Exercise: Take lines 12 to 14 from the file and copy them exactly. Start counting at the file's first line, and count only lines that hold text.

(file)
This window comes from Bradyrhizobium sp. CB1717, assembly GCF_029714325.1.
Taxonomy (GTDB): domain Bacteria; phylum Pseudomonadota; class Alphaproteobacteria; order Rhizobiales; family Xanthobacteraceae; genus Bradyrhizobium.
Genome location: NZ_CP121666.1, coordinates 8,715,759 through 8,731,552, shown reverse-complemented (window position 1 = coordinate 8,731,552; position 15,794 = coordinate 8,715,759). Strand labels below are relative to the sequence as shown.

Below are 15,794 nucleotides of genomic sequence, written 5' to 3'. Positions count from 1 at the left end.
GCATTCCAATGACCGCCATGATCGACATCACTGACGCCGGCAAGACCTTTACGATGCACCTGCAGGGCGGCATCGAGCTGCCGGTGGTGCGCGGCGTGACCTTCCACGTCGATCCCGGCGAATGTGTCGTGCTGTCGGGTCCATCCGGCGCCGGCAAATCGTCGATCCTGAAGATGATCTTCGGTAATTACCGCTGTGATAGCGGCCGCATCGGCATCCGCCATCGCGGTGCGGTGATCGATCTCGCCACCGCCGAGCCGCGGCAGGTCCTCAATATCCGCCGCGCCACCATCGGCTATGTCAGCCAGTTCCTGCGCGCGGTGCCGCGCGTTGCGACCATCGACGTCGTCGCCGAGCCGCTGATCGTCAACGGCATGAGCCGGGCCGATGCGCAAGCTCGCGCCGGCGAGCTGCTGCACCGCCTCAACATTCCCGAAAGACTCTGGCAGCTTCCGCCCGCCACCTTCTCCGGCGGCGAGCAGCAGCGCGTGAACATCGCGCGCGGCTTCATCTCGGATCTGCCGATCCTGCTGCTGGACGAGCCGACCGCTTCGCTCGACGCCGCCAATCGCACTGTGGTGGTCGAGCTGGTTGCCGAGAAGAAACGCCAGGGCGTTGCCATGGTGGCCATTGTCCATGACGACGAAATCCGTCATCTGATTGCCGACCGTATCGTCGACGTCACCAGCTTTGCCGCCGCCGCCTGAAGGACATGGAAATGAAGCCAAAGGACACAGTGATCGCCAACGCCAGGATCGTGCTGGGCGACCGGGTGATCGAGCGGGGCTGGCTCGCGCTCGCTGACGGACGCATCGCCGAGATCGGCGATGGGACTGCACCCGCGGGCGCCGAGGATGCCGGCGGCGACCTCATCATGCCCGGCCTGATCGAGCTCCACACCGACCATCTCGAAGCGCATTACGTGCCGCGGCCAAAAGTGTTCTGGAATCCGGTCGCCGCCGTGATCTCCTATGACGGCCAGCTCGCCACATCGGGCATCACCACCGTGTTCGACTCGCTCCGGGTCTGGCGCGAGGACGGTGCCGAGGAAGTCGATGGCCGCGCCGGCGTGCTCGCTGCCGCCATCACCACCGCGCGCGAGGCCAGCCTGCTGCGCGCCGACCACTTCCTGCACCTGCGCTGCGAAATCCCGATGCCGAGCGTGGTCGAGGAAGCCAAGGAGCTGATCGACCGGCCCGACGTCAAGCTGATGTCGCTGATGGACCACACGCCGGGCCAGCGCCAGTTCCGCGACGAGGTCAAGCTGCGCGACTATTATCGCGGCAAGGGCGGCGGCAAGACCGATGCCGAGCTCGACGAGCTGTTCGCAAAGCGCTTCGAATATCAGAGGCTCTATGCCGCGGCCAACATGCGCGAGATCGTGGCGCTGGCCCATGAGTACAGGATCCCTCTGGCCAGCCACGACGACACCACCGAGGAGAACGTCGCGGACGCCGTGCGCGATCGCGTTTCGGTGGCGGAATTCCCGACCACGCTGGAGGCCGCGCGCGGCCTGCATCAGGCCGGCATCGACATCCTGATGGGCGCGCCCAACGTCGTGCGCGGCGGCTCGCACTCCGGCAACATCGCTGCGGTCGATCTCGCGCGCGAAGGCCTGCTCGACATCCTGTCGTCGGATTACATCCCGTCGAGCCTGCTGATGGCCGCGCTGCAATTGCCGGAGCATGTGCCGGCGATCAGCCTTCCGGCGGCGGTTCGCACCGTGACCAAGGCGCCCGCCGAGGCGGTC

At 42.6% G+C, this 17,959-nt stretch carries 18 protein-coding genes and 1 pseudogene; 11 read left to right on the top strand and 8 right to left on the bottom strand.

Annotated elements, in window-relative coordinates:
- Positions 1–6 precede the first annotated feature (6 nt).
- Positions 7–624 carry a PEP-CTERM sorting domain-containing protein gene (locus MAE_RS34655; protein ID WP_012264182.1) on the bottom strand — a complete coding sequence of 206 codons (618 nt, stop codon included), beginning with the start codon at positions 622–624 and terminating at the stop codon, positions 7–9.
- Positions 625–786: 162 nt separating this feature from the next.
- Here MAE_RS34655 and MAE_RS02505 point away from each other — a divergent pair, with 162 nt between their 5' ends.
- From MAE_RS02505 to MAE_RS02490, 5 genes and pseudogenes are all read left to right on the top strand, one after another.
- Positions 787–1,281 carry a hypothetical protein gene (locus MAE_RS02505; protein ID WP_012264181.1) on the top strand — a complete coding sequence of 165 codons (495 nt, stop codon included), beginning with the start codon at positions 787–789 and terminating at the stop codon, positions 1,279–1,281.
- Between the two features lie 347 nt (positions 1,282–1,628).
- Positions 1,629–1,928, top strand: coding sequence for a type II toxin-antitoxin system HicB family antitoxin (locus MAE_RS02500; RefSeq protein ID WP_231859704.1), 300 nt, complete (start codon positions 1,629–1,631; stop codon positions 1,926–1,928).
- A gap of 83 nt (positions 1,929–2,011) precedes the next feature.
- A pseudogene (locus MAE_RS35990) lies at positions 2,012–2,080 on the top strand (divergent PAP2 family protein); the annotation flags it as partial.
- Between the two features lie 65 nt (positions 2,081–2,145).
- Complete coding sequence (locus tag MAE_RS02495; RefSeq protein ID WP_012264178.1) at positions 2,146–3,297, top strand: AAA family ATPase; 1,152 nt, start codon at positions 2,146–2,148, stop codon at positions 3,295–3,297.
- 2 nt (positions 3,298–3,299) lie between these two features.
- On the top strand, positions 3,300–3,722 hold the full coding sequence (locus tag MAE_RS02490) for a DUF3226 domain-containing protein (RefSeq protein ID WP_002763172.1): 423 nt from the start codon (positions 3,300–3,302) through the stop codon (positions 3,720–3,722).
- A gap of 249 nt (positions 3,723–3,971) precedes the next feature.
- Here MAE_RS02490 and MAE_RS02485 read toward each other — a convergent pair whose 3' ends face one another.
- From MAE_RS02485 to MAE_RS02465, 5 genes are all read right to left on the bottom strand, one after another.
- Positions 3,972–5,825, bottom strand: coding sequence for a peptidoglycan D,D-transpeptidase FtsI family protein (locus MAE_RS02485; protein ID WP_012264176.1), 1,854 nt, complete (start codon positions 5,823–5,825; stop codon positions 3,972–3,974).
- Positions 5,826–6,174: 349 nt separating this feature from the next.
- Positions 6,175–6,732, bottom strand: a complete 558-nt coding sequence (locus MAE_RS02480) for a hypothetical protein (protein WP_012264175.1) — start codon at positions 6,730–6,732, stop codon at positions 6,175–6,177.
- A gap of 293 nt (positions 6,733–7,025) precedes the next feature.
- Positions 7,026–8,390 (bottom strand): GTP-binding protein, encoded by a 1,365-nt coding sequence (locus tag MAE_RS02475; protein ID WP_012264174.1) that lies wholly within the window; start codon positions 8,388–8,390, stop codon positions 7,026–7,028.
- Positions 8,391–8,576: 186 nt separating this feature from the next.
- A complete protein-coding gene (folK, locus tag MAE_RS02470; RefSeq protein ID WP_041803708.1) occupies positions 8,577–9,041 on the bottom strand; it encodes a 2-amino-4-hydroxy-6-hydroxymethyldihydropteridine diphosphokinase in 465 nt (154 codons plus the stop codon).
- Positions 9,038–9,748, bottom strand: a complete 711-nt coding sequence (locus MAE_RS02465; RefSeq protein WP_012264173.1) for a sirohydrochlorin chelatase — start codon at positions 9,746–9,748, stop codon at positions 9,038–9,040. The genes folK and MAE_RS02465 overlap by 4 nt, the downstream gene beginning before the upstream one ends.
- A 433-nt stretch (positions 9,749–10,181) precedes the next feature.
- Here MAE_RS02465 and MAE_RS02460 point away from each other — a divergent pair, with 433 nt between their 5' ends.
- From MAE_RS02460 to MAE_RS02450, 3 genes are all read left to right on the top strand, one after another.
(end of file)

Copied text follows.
- From MAE_RS02505 to MAE_RS02490, 5 genes and pseudogenes are all read left to right on the top strand, one after another.
- Positions 787–1,281 carry a hypothetical protein gene (locus MAE_RS02505; protein ID WP_012264181.1) on the top strand — a complete coding sequence of 165 codons (495 nt, stop codon included), beginning with the start codon at positions 787–789 and terminating at the stop codon, positions 1,279–1,281.
- Between the two features lie 347 nt (positions 1,282–1,628).